Moral Panic: Necessary evil, or just plain evil?

Moral Panic is a phenomena which generates public anxiety in response to an issue which threatens the moral codes of society (Oxford Dictionary) or “A moral panic may be defined as an episode, often triggered by alarming media stories and reinforced by reactive laws and public policy, of exaggerated or misdirected public concern, anxiety, fear, or anger over a perceived threat to social order.” (Krinsky, January 2013) Majority of these panics are often catalysed with help in large part from the media. For example the siege at the Lint Cafe in Martin Place, this hostage situation was a highly publicised event in which the whole world was watching. Only to fuel the growing panic, The Daily Telegraph released a rushed 2pm edition of the newspaper to report on the ordeal, with the headline screaming “DEATH CULT CBD ATTACK”, this was at the time when next to no information about any specifics of the attack were known, but alas The Daily Telegraph took their journalistic opportunity and ran with it, only to anger and concern one and all who saw the front page of the newspaper.

However without the media saturated world, we would live in a very primitive society, it has positively aided in the globalisation of our world and informs us of current worldly issues. Although when manipulated, the media can fuel the moral panic of many issues such as terrorism, the hyper-sexualization of children, rape culture, by merely glossing over the top of an issue and reporting main facts, alarming statistics or over exaggerated content in order to alarm, rather than delving deeper into the reality of the situation. This is evident within the way the media sensationalises crime and terrorism. The danger in manifesting moral panic surrounding things like terrorism, (or perhaps perceived terrorism is a better phrase) is it enables the public to attach a stigma to certain individuals or groups and in turn society will assimilate this stereotype into their everyday lives. Much like the example of paedophilia, one of the most heinous crimes to be accused of, and even if proven innocent this label will stick like glue. This is a direct result of the sensationalisation of crime by the media and the inherent stigma the media constructs.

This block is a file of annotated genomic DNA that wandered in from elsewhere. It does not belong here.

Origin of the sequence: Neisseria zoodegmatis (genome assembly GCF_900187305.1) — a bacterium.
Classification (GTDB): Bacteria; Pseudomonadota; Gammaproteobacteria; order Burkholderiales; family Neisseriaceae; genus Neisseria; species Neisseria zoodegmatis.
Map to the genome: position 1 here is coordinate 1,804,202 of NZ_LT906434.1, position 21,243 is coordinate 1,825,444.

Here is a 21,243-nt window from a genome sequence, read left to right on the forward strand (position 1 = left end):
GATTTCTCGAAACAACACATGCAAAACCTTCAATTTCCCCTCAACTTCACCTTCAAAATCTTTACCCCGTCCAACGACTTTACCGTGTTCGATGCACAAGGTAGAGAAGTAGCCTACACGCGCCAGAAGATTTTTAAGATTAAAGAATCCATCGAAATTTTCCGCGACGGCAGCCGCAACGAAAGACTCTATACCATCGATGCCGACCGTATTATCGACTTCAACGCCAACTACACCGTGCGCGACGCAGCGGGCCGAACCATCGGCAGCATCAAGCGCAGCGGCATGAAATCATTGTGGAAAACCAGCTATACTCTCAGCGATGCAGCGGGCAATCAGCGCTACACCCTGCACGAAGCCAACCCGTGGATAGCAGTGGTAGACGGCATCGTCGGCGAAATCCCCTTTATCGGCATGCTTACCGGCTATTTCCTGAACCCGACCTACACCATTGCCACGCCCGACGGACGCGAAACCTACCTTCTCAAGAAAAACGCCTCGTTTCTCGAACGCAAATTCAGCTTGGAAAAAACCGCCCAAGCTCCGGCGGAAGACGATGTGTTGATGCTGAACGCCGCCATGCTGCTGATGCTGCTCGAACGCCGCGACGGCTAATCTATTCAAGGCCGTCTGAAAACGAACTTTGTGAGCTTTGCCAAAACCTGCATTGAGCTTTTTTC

The Sydney siege was a major contributor of the moral panic of terrorism, “reaching Australian shores” (, 2015) it was the first real occurrence of this type of crime, however breaking down the case we learned the perpetrator of the crime was in fact a man who has only recently converted to the Islamic faith, with a history of assault and was on bail for numerous sexual assault charges and accessory to murder of his former wife. By utilising the flag with arabic writing, the perpetrator aimed to concern the citizens of Australia by the foreign nature of the flag and use it as a warning. The perpetrator also requested to be permitted to have a conversation with the Australian government, which was promptly denied. Of course the Sydney siege at Martin Place was a tragedy but the lens that must be used in order to examine and investigate the way the media manifested this highly publicised ordeal

This article details one response to the perceived threat of terrorism by the federal government of Australia:


Charles Krinsky, January 2013, The Ashgate Research Companion to Moral Panics


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